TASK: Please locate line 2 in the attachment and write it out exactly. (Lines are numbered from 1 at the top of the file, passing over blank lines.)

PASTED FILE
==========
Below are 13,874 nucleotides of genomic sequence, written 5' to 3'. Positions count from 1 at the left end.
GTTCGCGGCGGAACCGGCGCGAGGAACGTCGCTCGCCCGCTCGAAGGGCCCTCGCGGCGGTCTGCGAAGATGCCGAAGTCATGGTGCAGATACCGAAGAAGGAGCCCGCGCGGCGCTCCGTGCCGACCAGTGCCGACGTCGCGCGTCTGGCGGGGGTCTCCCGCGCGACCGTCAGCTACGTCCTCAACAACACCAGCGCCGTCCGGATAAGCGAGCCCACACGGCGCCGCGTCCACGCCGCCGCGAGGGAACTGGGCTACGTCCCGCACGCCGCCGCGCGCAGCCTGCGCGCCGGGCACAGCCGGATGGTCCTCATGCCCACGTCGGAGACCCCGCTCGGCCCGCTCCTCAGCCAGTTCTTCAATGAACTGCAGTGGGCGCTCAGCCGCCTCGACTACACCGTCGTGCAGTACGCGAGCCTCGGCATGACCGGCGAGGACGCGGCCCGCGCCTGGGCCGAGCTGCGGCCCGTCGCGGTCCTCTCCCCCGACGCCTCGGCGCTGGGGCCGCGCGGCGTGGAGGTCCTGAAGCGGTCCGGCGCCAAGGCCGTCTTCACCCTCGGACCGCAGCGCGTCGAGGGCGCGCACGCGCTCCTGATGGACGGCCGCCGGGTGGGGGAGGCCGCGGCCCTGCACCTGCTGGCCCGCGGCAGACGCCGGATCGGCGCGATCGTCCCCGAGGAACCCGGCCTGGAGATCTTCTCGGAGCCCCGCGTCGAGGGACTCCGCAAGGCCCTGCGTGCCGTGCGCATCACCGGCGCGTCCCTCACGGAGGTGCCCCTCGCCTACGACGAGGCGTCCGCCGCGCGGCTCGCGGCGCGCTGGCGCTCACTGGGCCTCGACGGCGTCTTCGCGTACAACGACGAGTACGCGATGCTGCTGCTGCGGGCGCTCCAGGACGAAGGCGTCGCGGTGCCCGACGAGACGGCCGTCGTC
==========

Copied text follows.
GTTCGCGGCGGAACCGGCGCGAGGAACGTCGCTCGCCCGCTCGAAGGGCCCTCGCGGCGGTCTGCGAAGATGCCGAAGTCATGGTGCAGATACCGAAGAAGGAGCCCGCGCGGCGCTCCGTGCCGACCAGTGCCGACGTCGCGCGTCTGGCGGGGGTCTCCCGCGCGACCGTCAGCTACGTCCTCAACAACACCAGCGCCGTCCGGATAAGCGAGCCCACACGGCGCCGCGTCCACGCCGCCGCGAGGGAACTGGGCTACGTCCCGCACGCCGCCGCGCGCAGCCTGCGCGCCGGGCACAGCCGGATGGTCCTCATGCCCACGTCGGAGACCCCGCTCGGCCCGCTCCTCAGCCAGTTCTTCAATGAACTGCAGTGGGCGCTCAGCCGCCTCGACTACACCGTCGTGCAGTACGCGAGCCTCGGCATGACCGGCGAGGACGCGGCCCGCGCCTGGGCCGAGCTGCGGCCCGTCGCGGTCCTCTCCCCCGACGCCTCGGCGCTGGGGCCGCGCGGCGTGGAGGTCCTGAAGCGGTCCGGCGCCAAGGCCGTCTTCACCCTCGGACCGCAGCGCGTCGAGGGCGCGCACGCGCTCCTGATGGACGGCCGCCGGGTGGGGGAGGCCGCGGCCCTGCACCTGCTGGCCCGCGGCAGACGCCGGATCGGCGCGATCGTCCCCGAGGAACCCGGCCTGGAGATCTTCTCGGAGCCCCGCGTCGAGGGACTCCGCAAGGCCCTGCGTGCCGTGCGCATCACCGGCGCGTCCCTCACGGAGGTGCCCCTCGCCTACGACGAGGCGTCCGCCGCGCGGCTCGCGGCGCGCTGGCGCTCACTGGGCCTCGACGGCGTCTTCGCGTACAACGACGAGTACGCGATGCTGCTGCTGCGGGCGCTCCAGGACGAAGGCGTCGCGGTGCCCGACGAGACGGCCGTCGTC